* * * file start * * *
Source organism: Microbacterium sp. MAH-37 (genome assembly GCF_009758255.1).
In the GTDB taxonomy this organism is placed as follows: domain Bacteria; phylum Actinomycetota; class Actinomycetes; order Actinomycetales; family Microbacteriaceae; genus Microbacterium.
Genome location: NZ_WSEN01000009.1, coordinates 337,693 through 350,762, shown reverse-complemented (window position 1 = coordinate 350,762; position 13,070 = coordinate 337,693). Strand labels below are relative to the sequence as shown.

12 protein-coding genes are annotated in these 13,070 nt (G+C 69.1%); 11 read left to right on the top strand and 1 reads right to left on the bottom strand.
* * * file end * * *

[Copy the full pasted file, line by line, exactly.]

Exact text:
Source organism: Microbacterium sp. MAH-37 (genome assembly GCF_009758255.1).
In the GTDB taxonomy this organism is placed as follows: domain Bacteria; phylum Actinomycetota; class Actinomycetes; order Actinomycetales; family Microbacteriaceae; genus Microbacterium.
Genome location: NZ_WSEN01000009.1, coordinates 337,693 through 350,762, shown reverse-complemented (window position 1 = coordinate 350,762; position 13,070 = coordinate 337,693). Strand labels below are relative to the sequence as shown.

12 protein-coding genes are annotated in these 13,070 nt (G+C 69.1%); 11 read left to right on the top strand and 1 reads right to left on the bottom strand.